In many ways, attics are dumps for our scraps of memory. They are the hidden niches in which we stuff things that no longer have any real use, but at the same time hold too many memories to throw away. This warped logic is wrestled with at this time of year as you ramble to find the slowly crumbling crates of Christmas decorations and tangled fairy lights.
Entering an attic can be like tiptoeing through a minefield. If you make a mistake, long-buried memories can surface – a one-legged Barbie doll, a headless He-Man toy, an avalanche of letters from a broken Scrabble box, a discarded buckaroo mule that still has an unexpected one gets a bucking kick. For me, the dancing Santa Clause of the recent past best captures that oddly unsettling pull of love and fear that attics hold for us. For many years he was left alone in the attic at Christmas, all because his presence next to the tree would open up too many bundles of poignant memories.
Weird, really, considering we’re talking about a foot and a half tall plastic mechanical toy made in China and bought cheaply from a stall on Dublin’s Henry Street. And yet, it was this rather shabby Santa that caused so much joy and laughter from my mother, Eileen, on her last Christmas.
She was well into her 80s at the time and had come to Dublin to stay with her family and be close to the medical treatment that would help delay the inevitable outcome for a while. She sat in front of our fireplace and recounted her homecoming to Mayo, her own house, familiar sounds and smells, the cozy kitchen, her padded wicker chair next to the old Stanley stove, the neighbors who stopped by to chat, the television and her two radios.
There were times during her final months when I would sit her there, lost within herself, staring through me as if she were sifting through memories of the stacked decades of the past, and feeling deep down that she would never be in her own again House would potter, bring in armfuls of peat, see the daffodil bulbs she planted before she left burst into golden life.
So many emotions were swirling around in our hearts this Christmas that we all craved a little distraction. And from the moment my wife Mary and I saw the dancing Santa at the Henry Street stall spinning and giving him socks like a possessed thing, we thought he was the man for the job.
We knew because my mom was great at what she called frills and geegaws. She’s had her fair share of it: the cuckoo clock housing a hermit bird, wedding mugs commemorating Princess Diana and Charles, teapots shaped like alpine chalets. And let’s not forget her array of plastic flowers, which are scattered randomly around her roadside garden in winter, causing many passers-by to pause, puzzled by the unusual show of bright red tulips and vibrant daffodils.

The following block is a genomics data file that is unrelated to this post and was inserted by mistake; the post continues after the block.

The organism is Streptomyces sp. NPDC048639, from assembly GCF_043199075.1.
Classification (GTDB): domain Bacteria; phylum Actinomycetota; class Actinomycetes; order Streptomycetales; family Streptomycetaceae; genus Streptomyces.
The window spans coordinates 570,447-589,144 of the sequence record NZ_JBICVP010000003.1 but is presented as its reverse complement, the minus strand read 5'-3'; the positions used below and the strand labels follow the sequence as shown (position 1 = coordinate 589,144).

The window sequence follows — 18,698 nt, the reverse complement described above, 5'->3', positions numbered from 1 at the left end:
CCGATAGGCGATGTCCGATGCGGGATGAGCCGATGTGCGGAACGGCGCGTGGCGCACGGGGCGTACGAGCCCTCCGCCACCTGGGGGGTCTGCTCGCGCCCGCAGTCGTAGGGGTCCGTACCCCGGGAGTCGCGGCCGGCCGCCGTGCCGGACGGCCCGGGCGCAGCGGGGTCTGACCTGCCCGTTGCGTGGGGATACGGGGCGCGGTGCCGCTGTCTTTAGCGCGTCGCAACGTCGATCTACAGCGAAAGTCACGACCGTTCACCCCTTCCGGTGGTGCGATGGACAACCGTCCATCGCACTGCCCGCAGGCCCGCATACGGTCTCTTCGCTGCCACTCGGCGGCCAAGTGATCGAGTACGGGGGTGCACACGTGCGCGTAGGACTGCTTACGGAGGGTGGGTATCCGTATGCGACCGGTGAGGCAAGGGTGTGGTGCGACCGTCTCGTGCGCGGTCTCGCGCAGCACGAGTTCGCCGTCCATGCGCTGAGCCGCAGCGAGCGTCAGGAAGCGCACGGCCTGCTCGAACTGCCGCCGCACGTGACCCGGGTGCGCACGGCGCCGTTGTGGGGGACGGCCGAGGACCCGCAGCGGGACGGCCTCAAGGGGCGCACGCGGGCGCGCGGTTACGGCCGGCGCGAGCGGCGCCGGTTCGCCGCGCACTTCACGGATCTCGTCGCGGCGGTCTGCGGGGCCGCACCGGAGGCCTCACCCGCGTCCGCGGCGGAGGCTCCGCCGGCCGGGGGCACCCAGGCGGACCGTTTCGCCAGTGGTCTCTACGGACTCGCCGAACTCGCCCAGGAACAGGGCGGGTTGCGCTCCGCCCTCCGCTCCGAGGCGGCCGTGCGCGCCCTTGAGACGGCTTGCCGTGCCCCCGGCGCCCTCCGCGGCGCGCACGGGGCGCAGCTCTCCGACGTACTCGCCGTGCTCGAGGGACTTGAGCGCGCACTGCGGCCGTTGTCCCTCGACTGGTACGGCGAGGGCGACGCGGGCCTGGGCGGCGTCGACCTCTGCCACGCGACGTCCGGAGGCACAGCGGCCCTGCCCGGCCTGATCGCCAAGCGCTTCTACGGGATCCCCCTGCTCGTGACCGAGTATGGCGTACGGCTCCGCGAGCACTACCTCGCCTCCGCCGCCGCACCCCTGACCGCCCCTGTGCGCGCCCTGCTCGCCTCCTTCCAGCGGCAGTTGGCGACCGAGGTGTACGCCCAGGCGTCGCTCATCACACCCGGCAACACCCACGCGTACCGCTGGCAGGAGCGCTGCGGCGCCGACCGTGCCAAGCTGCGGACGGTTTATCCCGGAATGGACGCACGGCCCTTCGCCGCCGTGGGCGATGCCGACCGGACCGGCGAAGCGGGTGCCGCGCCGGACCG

The box that Santa Claus came in told us somewhat haughtily, “This item is an animated Christmas ornament and not a toy.” And indeed, although it was a bit tinny and grating as Santa belted out his tunes, you got the feeling that that there was a little bit of Elvis or Jerry Lee Lewis buried in there somewhere. Press the red button and Santa jumps into animated action on his little plastic stage. Hips swiveled, knees bent and twisted like he was in labor The Hucklebuck.
Dancing Santa Claus was quiet under our Christmas tree when my mother arrived. She was a slightly anxious, insecure woman now, no longer the feisty matriarch who had dragged us through hard times, the woman who had survived the London Blitz of World War II and returned to run a small farm in Mayo while her husband worked on construction sites across the UK. But as soon as she looked at the beaming little Santa, a bit of that mischievous fun we loved oozed back. “Ah, look at him. What is this gag? Is he doing something?” she asked. We asked them to press the red button. Santa Claus let it rip with his exuberant performance. she loved him
A few days later she even insisted that we take him to my sister’s house. I can still vividly see my mother leaning forward in the fireside chair, whiskey and a squirt of mint in hand, looking down at the dancing Santa, a look of wonder and curiosity in her eyes and a giggling delight in hers mouth animated. After it stopped, she pressed the red button again, threw her head back and cried out girlishly with laughter.
“Do you want to see it?” she said in a voice laced with a gaiety that dissolved time and age. “Isn’t he the little devil and all.” And when he was done, she pressed the red button again and again and again.
With the help of Dancing Santa, we survived Christmas, vacillating awkwardly between farce, regret and reality. In January he went into the attic with the other decorations. A few weeks later my mother died. The following Christmas we didn’t have the heart to bring down the dancing Santa Claus. His presence alone would have unraveled too many heaps of recent memories.
We said next year, but when the time came and our kids stormed up to the attic to bring down the Christmas tree and decorations, they brought down everything except the dancing Santa Claus. Nobody said anything. That was not necessary. And so Santa Claus stayed in the attic and, as far as we know, did not dance.
Perhaps it is time for deliverance, to restore it to its rightful place in our homes and hearts. We’re ready for his garish show again, to burst out laughing at his endearing quips. Revived with new batteries, he can strut his stuff and his antics will no doubt bring to life the embers of many cherished memories of Christmases past.
https://www.independent.ie/life/dancing-santa-that-brought-joy-to-my-mothers-last-christmas-42227506.html Dancing Santa to cheer up my mother’s last Christmas